I have grown very good at not inflicting myself on other people (okay, USUALLY, I’m not perfect). I didn’t want to be a burden. It’s pretty much what I have done my whole life, the handling of my anxiety has basically been me pretending it wasn’t there–pushing it all down, stomping on it and trying to throw it away. Unfortunately, piling shit on top of shit only leaves you with a bigger pile of shit. And sometimes, well, that shit starts to stink. So I had no intention of getting into a new relationship–I thought it wasn’t fair to fall in love with anyone while I was still healing, still shoveling through all the shit. That on top of being a single parent, well, I had my hands full.
But all the annoying cliches are true and life doesn’t really care if or when you are ready for things. Or maybe it just knows better than we do what we are ready for, who knows?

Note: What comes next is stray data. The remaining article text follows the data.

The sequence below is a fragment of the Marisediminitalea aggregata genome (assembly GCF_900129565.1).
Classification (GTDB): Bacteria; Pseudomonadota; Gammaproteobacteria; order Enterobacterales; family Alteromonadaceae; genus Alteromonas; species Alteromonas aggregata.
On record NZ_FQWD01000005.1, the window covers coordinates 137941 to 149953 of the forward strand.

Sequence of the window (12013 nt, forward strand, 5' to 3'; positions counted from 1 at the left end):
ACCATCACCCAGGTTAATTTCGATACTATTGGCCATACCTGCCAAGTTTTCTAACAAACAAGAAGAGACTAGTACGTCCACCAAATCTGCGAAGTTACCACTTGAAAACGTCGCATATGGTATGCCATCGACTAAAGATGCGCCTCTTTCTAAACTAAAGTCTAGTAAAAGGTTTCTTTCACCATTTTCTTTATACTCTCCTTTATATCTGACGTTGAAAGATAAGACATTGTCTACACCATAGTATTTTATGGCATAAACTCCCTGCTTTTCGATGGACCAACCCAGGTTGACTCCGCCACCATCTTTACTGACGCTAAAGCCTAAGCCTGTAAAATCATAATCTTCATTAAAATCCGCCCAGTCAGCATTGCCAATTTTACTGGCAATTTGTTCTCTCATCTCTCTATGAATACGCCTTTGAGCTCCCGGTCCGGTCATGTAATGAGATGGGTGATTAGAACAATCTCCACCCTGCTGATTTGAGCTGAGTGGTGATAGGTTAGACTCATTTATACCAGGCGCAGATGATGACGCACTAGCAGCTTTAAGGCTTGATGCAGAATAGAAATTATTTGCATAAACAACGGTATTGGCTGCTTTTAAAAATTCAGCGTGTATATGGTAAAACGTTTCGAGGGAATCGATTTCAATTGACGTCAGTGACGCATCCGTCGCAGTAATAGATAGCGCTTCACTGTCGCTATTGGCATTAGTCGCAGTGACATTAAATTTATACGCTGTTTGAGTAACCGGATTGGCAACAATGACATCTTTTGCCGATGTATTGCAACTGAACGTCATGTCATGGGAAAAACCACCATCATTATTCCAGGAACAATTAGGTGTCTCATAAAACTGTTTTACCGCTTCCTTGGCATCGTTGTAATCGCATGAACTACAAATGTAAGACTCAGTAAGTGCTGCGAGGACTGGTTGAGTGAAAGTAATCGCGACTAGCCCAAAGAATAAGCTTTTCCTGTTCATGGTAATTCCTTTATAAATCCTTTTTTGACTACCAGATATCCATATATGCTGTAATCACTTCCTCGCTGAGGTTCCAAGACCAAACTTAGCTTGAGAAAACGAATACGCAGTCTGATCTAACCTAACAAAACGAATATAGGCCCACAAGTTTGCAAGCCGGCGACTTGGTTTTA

I guess Curtis is a part of my healing process. It’s not that I can’t do it without him, because I know that I could, but he is such a wonderful support system. But I didn’t realize the implications of it until recently when I commented to my therapist that I was worried I was in the wrong relationship because I seemed to fall apart more and more than I ever remember doing before. I felt horrible, felt like I was punishing this amazing person who was SO patient with me and SO good to me. I was more vocal about what I liked and didn’t like, I didn’t hold back, I allowed myself to be honest about what I wanted. As guilty as the outbursts made me feel, and as much as I would apologize when I did something I felt was “mean”, I also realized that I have never been happier. My therapist just listened, and when I was done, she just kind of smiled and said “You’re safe.”
Something I don’t know if I have ever been in my entire life. I’m safe to be totally 100% irrational sometimes, safe to get angry at something he has done (no one is perfect), safe to sulk, safe to argue, safe to just be myself. The good, the bad, the ugly. Mostly good, but again, no one is perfect.